The Destiny Trust Foundation, an organisation that takes the wellbeing, education and empowerment of homeless children, and other classes of young people in disadvantaged circumstances as its priority, has taken its mission of giving the disadvantaged Nigerian child another chance one notch up, by building a bridge learning centre, which was formally opened on October 1.
The centre, located at Bogije, in Ibeju Lekki, Lagos, is designed to provide tailored solution for the education of over-aged out-of-school children who have been excluded from the conventional school system.
WHAT THE LEARNING CENTRE OFFERS
“The Bridge Learning Centre is a response to the problems we have observed in the past nine years of working with out-of-school children. There’s a huge population of children, aged 10 to 18 years, who never started school, or who dropped out of school of school for various reason,” Abimbola Ojenike, co-founder and coordinator of the foundation, told FIJ.
Ojenike explained that these over-aged children are some of the most educationally disadvantaged children, because they can hardly be accommodated in the conventional schools.
“They are often either considered too old to start from the nursery classes, or lacking the grade level competence for the higher classes. If ever admitted in the regular schools, they may not complete basic education till their twenties or late teens,” said Ojenike.
According to the co-founder, these sets of children not only feel out of place during such situations, but also find it psychologically demotivating to be in the same learning environment with pupils who are far younger.
THE REALITY ON BASIC EDUCATION IN NIGERIA
“The reality is, if you multiply Nigeria’s over 62,406 conventional primary schools by two, we would still not have a school for some of the children captured in the estimated 10.5 million out-of-school children,” Ojenike stated.
He also made it clear that if all learning centres are structured like the regular schools, there will be none that addresses the peculiar challenge with overaged children, who form a large percentage of the total number of out-of-school children in the country.
“Through the Bridge Learning Centre, we want to provide an alternative education pathway for children that are excluded from conventional schools. A 14-year-old that missed out on the whole or part of basic education can be assisted to catch up in an accelerated learning programme within 3 years, and can then be integrated into the regular schools at a more advanced class,” the coordinator explained.
Ojenike listed the challenges faced by the foundation to include finding existing educational resources, books and teaching aids that are specifically suited to accelerated education, and that at the same time, align with the national curriculum.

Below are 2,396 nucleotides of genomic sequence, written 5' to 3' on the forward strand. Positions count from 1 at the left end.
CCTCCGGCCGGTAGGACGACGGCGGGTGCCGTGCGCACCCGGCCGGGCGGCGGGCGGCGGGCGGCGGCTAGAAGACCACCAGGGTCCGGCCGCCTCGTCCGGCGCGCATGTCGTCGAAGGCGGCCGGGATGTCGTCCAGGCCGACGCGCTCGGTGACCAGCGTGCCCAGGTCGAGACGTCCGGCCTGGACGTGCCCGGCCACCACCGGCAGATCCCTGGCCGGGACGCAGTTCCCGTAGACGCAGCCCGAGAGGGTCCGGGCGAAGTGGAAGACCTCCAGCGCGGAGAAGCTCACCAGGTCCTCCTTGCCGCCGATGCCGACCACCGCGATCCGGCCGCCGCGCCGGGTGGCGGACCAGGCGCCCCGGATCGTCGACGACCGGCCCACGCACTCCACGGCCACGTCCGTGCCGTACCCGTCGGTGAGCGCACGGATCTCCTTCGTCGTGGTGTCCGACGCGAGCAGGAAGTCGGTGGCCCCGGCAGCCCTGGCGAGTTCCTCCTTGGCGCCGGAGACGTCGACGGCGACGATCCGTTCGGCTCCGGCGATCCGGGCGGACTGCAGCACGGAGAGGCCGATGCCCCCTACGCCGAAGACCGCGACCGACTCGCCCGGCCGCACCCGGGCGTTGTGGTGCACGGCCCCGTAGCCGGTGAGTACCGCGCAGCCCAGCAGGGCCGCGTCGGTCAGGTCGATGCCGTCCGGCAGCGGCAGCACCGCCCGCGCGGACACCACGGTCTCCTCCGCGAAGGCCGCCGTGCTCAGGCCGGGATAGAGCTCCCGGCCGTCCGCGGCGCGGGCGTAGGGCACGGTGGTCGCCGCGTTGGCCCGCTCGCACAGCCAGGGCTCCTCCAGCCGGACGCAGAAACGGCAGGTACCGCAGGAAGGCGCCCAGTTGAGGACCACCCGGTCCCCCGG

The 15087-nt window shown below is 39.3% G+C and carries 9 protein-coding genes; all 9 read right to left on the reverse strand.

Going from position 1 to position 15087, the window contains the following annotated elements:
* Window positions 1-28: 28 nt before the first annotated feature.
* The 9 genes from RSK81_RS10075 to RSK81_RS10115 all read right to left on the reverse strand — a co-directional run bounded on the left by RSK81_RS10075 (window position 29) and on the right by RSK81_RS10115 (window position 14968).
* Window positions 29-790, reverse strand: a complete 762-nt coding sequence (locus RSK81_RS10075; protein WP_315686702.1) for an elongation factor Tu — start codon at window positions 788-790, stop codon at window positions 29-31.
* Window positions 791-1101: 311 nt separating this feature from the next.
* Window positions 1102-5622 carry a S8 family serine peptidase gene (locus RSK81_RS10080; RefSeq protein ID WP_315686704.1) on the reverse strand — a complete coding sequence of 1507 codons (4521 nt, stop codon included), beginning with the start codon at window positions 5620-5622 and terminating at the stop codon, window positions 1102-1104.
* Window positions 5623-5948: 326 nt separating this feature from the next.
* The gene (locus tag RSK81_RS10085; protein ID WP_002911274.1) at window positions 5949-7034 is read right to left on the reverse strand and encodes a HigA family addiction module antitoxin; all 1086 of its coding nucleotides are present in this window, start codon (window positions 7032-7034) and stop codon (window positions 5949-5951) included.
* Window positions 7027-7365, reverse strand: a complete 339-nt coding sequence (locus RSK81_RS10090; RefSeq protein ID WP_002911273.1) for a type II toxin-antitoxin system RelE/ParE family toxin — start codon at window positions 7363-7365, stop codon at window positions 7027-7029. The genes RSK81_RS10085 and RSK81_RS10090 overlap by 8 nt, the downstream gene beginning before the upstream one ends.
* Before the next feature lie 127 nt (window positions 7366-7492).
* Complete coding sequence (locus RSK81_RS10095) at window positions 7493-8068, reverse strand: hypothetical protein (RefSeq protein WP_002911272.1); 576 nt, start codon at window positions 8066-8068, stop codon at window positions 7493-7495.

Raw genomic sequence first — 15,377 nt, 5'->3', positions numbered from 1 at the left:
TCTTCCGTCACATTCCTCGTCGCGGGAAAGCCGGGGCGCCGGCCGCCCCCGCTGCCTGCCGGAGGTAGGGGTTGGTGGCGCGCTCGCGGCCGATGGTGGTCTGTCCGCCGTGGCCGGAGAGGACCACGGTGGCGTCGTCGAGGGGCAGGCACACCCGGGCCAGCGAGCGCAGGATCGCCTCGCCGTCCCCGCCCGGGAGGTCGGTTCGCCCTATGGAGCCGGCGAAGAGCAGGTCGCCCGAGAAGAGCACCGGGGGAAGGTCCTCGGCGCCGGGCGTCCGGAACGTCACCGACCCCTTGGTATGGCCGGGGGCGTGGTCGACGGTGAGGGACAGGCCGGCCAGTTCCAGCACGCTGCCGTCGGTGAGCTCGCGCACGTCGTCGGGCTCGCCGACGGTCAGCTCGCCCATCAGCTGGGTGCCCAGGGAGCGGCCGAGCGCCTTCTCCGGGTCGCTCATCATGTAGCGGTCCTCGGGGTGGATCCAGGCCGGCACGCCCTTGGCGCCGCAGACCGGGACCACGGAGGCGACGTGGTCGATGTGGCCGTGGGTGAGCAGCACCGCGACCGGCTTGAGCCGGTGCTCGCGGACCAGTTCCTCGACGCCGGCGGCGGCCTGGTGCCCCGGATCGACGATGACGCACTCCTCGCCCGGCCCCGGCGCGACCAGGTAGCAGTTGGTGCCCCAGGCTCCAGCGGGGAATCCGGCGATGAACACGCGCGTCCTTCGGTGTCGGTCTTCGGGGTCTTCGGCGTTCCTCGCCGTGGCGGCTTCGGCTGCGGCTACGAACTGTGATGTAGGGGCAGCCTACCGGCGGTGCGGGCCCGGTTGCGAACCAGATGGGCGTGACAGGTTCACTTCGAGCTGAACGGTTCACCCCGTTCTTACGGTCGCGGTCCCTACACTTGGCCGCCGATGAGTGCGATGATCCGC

“There is also little awareness and inadequate hands-on experience of accelerated education teaching style among teachers and education managers,” added Ojenike.
He described funding as the foundation’s third major challenge, with the foundation still seeking grants or institutional partners to support the setting up of the centre.
“We got a rejection at the last stage of a grant process that was intended to finance our technology needs, books and classroom furniture, but we went ahead all the same with our desire to create a dignifying learning environment for the children and make technology part of everyday classroom,” Ojenike said.
THE LEARNING STRUCTURE
The Bridge Learning Centre is designed for 100 children per time. However, the foundation also run flexible schedules such that, remedial classes are also organised for children, who are already in school but do not have the grade level competence for their classes.
“By running two streams, we can attend to up to 200 children per time,” the coordinator explained.
REQUEST FOR SUPPORT
“We require support to keep the work going and expand the opportunity to many more children. We need funding for more books, continuing professional development of our teachers, more teachers to promote personalized learning, equipment for vocational skills acquisition, alternative power supply and outdoor recreational facilities,” said Ojenike.
According to the co-founder, the foundation also want to be able to provide school meals to children who are food insecure.
“We need partners to collaborate with us to meet these needs. Individuals can also adopt a child for sponsorship through the programme,” solicited the coordinator.
Although the centre is tuition free to the children, the cost to the foundation per child is N50,000 for every quarter of the year.
Ojenike also stressed that if the foundation could get a sponsor for every child, it would also find itself in a position to pay a fair and competitive remuneration to its teachers, keep the centre running and maintain its facilities.
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